I’d love to know what you would have included on this list.

Saturday, February 20, 2010

Mamet's first masterpiece -- still cranky after all these years

30 years ago or more, I saw American Buffalo so many times that I lost count of how. In the 1970s especially, it was the perfect 60s backlash play -- by which I mean it was hyperrealistic, had only three actors, and called for men who could yell at the top of their lungs. One of whom got to trash the set during every performance.

Third Rail Rep -- displaying its signature knack once again for producing plays whose freshness startles you -- has an excellent production of Mamet’s first masterpiece running through March 7. And I have to say that the script, while fixed firmly in the past, is far from dated -- quite the contrary. For me, anyway, it has taken the intervening years to finally see the play clearly.

Bear in mind, prior to American Buffalo, Mamet had only produced a handful of moderately amusing plays that are not performed so much anymore: Squirrels, The Duck Variations, Sexual Perversity in Chicago. There’s nothing wrong with these scripts, except that they now read like juvenilia next to the plays that would come after them, including Edmond, Oleanna, Glengarry Glen Ross and many others.

So unforeseen was American Buffalo’s advent that it caught critics by surprise; some praised it, but others dismissed it as inconsequential, all surface with nothing to say. Those who sniffed at the play decried it as mere scaffolding for actors to act out on; they thought Mamet’s dialogue, with its fragments and loops and streaming profanity, was merely the dramatic equivalent of photorealism. I remember a professor of mine saying: “If I wanted to rub shoulders with people like that I’d move to Jersey.”

Decades later, we can see American Buffalo for what it always was: a devastating portrait of whose manners, interests, possessions and vocabulary are all scavenged from the scrap-heap of American culture. (The play’s central character, Donny, actually scavenges for a living.) It’s a tour de force for actors (all superb as always at TRR), but it turns out the play itself is deeper than it lets on.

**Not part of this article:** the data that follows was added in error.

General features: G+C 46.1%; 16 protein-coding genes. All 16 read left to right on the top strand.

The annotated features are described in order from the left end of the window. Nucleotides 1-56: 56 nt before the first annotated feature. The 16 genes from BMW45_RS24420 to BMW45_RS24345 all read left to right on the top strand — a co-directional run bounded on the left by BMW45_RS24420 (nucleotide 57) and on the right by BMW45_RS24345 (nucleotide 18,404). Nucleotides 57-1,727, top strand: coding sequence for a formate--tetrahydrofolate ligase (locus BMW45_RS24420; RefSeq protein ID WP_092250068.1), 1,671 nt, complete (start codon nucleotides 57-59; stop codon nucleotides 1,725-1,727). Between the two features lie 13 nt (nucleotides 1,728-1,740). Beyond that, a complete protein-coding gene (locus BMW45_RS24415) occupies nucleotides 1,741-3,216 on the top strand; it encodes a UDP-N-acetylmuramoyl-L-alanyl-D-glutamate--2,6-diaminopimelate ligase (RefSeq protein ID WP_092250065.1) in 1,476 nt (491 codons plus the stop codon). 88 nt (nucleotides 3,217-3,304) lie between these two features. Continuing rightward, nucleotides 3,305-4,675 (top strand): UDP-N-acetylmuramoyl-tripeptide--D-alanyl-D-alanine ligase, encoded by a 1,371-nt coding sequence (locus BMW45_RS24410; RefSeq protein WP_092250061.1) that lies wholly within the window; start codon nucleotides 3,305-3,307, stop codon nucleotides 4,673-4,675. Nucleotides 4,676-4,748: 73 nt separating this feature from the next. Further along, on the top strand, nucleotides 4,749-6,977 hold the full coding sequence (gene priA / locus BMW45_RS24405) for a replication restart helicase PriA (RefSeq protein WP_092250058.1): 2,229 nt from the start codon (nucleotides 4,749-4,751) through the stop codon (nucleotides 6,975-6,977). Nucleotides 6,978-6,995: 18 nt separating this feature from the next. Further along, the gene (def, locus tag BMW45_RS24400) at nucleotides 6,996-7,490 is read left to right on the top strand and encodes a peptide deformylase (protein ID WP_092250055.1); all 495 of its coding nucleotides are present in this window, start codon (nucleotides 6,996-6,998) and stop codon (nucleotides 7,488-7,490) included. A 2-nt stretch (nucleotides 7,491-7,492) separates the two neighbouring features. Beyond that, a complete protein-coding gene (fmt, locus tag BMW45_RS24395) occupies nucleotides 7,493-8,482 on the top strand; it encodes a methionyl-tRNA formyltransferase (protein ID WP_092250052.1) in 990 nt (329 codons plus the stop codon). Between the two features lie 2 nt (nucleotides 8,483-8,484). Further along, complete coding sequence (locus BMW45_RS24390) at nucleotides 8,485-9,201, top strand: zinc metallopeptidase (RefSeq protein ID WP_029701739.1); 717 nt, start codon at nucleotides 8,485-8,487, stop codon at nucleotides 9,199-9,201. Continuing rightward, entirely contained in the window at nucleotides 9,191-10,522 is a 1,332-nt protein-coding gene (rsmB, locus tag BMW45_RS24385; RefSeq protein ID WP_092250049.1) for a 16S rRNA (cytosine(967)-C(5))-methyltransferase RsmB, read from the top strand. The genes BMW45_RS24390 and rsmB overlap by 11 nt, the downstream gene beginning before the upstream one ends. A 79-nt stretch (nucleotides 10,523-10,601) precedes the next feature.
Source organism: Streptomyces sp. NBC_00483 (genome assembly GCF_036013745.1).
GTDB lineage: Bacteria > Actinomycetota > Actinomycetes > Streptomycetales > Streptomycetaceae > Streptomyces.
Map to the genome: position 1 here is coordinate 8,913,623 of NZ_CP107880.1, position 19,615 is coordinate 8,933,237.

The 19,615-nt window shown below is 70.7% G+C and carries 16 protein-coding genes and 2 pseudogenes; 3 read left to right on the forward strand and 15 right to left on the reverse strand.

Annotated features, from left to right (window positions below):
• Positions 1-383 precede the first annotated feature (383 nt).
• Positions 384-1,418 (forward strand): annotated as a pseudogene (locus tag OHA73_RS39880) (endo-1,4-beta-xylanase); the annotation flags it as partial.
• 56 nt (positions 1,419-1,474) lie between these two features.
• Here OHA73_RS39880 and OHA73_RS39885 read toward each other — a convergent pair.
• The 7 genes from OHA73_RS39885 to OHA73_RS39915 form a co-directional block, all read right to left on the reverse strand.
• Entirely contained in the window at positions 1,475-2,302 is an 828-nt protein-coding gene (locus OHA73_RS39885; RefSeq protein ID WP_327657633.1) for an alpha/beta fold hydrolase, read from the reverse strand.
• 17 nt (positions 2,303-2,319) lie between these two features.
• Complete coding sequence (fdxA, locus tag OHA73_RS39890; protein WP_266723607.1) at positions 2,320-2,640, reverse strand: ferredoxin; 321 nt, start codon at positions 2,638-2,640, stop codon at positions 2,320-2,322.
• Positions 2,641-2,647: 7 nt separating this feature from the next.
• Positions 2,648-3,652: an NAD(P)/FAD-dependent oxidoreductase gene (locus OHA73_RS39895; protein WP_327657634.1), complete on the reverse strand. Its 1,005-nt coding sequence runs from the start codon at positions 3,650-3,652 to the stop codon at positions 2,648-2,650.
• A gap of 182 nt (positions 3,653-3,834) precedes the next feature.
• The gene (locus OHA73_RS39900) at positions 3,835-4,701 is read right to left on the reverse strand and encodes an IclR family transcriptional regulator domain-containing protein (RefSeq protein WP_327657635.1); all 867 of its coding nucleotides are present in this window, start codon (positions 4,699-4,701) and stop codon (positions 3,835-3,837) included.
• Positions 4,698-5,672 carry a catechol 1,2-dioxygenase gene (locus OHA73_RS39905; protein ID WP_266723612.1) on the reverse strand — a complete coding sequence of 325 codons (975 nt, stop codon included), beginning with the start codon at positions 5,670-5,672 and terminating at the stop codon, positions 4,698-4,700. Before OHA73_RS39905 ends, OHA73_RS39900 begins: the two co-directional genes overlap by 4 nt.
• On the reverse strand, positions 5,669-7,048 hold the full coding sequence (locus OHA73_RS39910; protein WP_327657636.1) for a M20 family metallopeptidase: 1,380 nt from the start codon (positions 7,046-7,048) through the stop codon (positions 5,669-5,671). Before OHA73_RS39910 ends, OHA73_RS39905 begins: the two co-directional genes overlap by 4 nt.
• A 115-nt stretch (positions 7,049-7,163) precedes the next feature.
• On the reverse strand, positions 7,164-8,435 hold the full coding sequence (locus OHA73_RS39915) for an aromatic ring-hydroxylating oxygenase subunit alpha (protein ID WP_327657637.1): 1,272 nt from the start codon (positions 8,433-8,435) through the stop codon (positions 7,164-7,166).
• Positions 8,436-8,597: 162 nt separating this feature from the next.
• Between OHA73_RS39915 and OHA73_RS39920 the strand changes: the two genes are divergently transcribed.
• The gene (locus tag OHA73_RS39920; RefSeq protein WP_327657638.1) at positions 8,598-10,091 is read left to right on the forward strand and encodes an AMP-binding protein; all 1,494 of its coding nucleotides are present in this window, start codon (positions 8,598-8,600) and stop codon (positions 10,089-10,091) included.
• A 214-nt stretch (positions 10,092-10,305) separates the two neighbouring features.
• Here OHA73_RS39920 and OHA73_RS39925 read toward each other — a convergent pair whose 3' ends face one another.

By the way, TOMORROW -- that would be Sunday, February 21, at 4pm -- Third Rail is hosting a panel discussion about the play, on its set at the World Trade Center. I am among the empanelled, along with Philip Cuomo (moderator), Victoria Parker-Pohl, and Scott Yarbrough. You don’t have attend the 2pm matinee to hear the panel and participate in the discussion, but if you haven’t seen this production, do yourself a favor and go. If it’s been awhile since you’ve seen the landmark American masterwork, you might find your parallax view of it has shifted.

Thursday, February 18, 2010

Totally blonditudinous

Strange but true: there are some narratives that improve upon their transformed into wholesome musicals. The doleful story of the Van Trapp Family Singers, for one, in which a plucky brood sings its way past the Nazis. (Just don’t ask what happened after that.)